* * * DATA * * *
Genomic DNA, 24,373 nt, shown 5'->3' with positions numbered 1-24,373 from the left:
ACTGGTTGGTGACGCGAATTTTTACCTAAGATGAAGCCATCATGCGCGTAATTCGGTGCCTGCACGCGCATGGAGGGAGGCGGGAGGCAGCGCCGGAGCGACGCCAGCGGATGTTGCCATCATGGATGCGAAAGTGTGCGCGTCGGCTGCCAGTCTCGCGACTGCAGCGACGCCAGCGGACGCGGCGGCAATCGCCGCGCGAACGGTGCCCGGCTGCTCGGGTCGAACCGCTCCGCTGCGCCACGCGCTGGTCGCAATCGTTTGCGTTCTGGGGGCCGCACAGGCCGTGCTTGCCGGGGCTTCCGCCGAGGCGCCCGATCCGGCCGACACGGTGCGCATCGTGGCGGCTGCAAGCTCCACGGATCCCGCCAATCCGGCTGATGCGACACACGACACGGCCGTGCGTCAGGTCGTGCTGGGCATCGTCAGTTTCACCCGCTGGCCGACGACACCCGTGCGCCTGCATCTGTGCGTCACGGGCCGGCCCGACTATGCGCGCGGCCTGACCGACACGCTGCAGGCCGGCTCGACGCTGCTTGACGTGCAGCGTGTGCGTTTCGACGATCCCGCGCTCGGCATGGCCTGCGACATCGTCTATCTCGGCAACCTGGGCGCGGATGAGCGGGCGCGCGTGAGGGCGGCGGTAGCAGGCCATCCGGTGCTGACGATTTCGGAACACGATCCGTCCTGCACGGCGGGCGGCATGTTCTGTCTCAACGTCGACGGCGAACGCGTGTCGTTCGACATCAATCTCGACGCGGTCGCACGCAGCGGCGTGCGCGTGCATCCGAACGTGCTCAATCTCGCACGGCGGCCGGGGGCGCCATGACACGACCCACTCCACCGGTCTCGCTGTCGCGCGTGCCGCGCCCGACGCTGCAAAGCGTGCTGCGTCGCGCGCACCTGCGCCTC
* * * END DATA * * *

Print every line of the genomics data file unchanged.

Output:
Genomic DNA, 24,373 nt, shown 5'->3' with positions numbered 1-24,373 from the left:
ACTGGTTGGTGACGCGAATTTTTACCTAAGATGAAGCCATCATGCGCGTAATTCGGTGCCTGCACGCGCATGGAGGGAGGCGGGAGGCAGCGCCGGAGCGACGCCAGCGGATGTTGCCATCATGGATGCGAAAGTGTGCGCGTCGGCTGCCAGTCTCGCGACTGCAGCGACGCCAGCGGACGCGGCGGCAATCGCCGCGCGAACGGTGCCCGGCTGCTCGGGTCGAACCGCTCCGCTGCGCCACGCGCTGGTCGCAATCGTTTGCGTTCTGGGGGCCGCACAGGCCGTGCTTGCCGGGGCTTCCGCCGAGGCGCCCGATCCGGCCGACACGGTGCGCATCGTGGCGGCTGCAAGCTCCACGGATCCCGCCAATCCGGCTGATGCGACACACGACACGGCCGTGCGTCAGGTCGTGCTGGGCATCGTCAGTTTCACCCGCTGGCCGACGACACCCGTGCGCCTGCATCTGTGCGTCACGGGCCGGCCCGACTATGCGCGCGGCCTGACCGACACGCTGCAGGCCGGCTCGACGCTGCTTGACGTGCAGCGTGTGCGTTTCGACGATCCCGCGCTCGGCATGGCCTGCGACATCGTCTATCTCGGCAACCTGGGCGCGGATGAGCGGGCGCGCGTGAGGGCGGCGGTAGCAGGCCATCCGGTGCTGACGATTTCGGAACACGATCCGTCCTGCACGGCGGGCGGCATGTTCTGTCTCAACGTCGACGGCGAACGCGTGTCGTTCGACATCAATCTCGACGCGGTCGCACGCAGCGGCGTGCGCGTGCATCCGAACGTGCTCAATCTCGCACGGCGGCCGGGGGCGCCATGACACGACCCACTCCACCGGTCTCGCTGTCGCGCGTGCCGCGCCCGACGCTGCAAAGCGTGCTGCGTCGCGCGCACCTGCGCCTC